Every minute counted when schoolgirl Betty Boland sustained a serious head injury in a freak accident.

The accident

Our daughter Betty was six and a half when she had a horrific freak accident after school; it was days before the end of the school term. She was playing outside and had gone to look for her football which had disappeared into the shrubs at the end of the garden. She decided to climb on the roof of our neighbour’s workshop to see if it was there and fell 12ft through the roof landing onto her head.

Betty sustained a life-threatening brain injury and in the blink of an eye, our lives flipped upside down. It would be 17 days, before we would return home again.

The care Betty received

Within minutes of calling 999, a first responder arrived, quickly followed by the ambulance service paramedics. They made the decision to call for the assistance of Dorset and Somerset Air Ambulance; a decision that would prove to be crucial, given the nature of Betty’s injuries.

betty and air ambulance helicopter and crew

After doing as much as they could for Betty on the ground, we were both put inside the ambulance and taken to Westland’s helicopter base where the air ambulance had landed. There we met the critical care team who provided further assessment. Betty had a suspected closed head injury; if there was any bleeding inside her head (which was feared, due to her reduced conscious level), she needed to get to a specialist children’s hospital that could perform neurosurgery as soon as possible.

The air ambulance team prepped us for take-off. They were so calm and told me what to expect when we landed; within 20 minutes we were on top of the helipad at Bristol Children’s Hospital.

Betty's time at Bristol Children's Hospital

We were greeted in Bristol by an emergency room full of briefed professionals and not a moment was wasted; Betty was intubated and rushed for an MRI scan and X-rays. These showed that she had fractured her skull, had bruising and several bleeds on the brain and she had damaged her lungs.

betty Boland schoolgirl in hospital

Betty spent five days in intensive care in an induced coma, while the incredible paediatric intensive care unit team did all they could to stabilise her and manage the pressure within her head, to protect her brain from damage as the bleeding and swelling developed. After some really scary touch-and-go moments, the staff were able to reduce the sedation and Betty began breathing independently. She was taken off the ventilator and as the effects of the medication faded, it was time to see what, if any, lasting damage there was.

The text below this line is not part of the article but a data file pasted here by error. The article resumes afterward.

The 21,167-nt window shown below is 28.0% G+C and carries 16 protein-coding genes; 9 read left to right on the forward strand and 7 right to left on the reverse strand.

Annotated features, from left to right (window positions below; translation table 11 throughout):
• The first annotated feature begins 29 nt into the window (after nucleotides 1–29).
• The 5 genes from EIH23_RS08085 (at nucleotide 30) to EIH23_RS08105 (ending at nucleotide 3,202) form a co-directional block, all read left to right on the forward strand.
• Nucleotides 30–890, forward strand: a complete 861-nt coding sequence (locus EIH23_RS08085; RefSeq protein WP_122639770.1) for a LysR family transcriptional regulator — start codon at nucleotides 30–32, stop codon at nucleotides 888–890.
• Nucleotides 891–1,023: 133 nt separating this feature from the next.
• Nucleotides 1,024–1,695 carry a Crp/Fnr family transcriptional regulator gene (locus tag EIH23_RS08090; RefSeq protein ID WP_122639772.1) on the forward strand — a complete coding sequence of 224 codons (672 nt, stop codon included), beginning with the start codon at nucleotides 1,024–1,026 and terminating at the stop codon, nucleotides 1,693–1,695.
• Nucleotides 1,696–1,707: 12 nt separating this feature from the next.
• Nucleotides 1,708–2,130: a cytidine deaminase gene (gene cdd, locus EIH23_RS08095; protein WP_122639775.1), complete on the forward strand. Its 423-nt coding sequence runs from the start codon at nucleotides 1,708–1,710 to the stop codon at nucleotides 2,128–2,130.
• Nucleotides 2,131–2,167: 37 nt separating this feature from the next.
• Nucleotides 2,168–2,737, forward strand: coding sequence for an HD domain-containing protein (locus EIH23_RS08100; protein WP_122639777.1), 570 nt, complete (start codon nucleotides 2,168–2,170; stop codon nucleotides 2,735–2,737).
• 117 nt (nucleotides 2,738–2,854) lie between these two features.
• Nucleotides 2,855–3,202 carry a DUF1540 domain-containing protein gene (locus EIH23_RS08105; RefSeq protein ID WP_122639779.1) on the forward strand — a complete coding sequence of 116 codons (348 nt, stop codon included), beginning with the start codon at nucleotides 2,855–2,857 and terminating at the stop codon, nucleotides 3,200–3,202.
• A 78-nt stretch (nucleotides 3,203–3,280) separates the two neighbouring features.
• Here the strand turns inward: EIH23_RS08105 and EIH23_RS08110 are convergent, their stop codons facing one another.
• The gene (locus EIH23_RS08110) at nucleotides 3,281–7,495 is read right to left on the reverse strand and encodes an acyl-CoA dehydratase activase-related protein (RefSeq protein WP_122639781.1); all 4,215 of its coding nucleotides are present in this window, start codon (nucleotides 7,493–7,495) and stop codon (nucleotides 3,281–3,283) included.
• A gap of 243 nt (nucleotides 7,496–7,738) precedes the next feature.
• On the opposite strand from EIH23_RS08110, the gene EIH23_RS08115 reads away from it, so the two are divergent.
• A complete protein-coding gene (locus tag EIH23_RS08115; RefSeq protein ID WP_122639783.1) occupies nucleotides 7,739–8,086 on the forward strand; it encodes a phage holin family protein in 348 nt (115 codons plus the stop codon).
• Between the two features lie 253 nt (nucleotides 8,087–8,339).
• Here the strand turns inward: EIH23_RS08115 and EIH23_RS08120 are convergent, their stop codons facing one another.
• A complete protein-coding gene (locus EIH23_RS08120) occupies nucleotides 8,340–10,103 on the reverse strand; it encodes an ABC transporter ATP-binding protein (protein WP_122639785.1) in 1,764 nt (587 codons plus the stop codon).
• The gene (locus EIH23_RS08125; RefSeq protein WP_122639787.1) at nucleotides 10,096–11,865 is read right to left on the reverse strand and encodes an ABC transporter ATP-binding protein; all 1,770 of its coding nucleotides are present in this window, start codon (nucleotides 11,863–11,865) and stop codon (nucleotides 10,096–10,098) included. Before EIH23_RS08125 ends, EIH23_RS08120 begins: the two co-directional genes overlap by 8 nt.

Gradually, Betty came back to us in every way and we moved through the different hospital wards, which offered various levels of care, before we were ready to be discharged. We walked away with some dissolvable stitches, owing a million thank you’s and a new found level of gratitude.

The recovery after the accident

Throughout our experience, Jo Petheram and Kirsty Caswell (Dorset and Somerset Air Ambulance’s Patient and Family Liaison Nurses) were heaven sent. They were able to get us into a bedroom within the Ronald McDonald charity house located near the hospital. This meant that one of us could be with Betty 24/7, while the other could get some rest. They had all the experience to explain what we could expect with regards to Betty’s treatment and what was happening along the way. They continued to follow up with us during our time at the hospital and when we got home, to check if we needed any support.

Unbelievably, Betty was able to go back to school with her friends in September, when the new term started. We have since been back for a few check-ups and fortunately there is no lasting damage!

We are forever indebted to the team at Dorset and Somerset Air Ambulance. The time saved by airlifting Betty to Bristol was critical and that is why she is still here with us today. She remembers nothing about the incident, mostly only the puddings in the hospital!

The DSAA team that attended Betty’s incident were: Phil Hyde, Dave Thom and Max Hoskins. 

Also in attendance from the ambulance service were: Joanne Male, Michael Harris and Justin Prangell.

We Can’t Save Lives Without You

If you've been inspired by Betty and her family's story and would like to help us to continue saving lives, we would be grateful to receive your donation. No matter how big or small, every penny donated really will make a big difference! Thank you.

Please select a donation amount (required)
Set up a regular payment Donate

NEXT: Ella's Story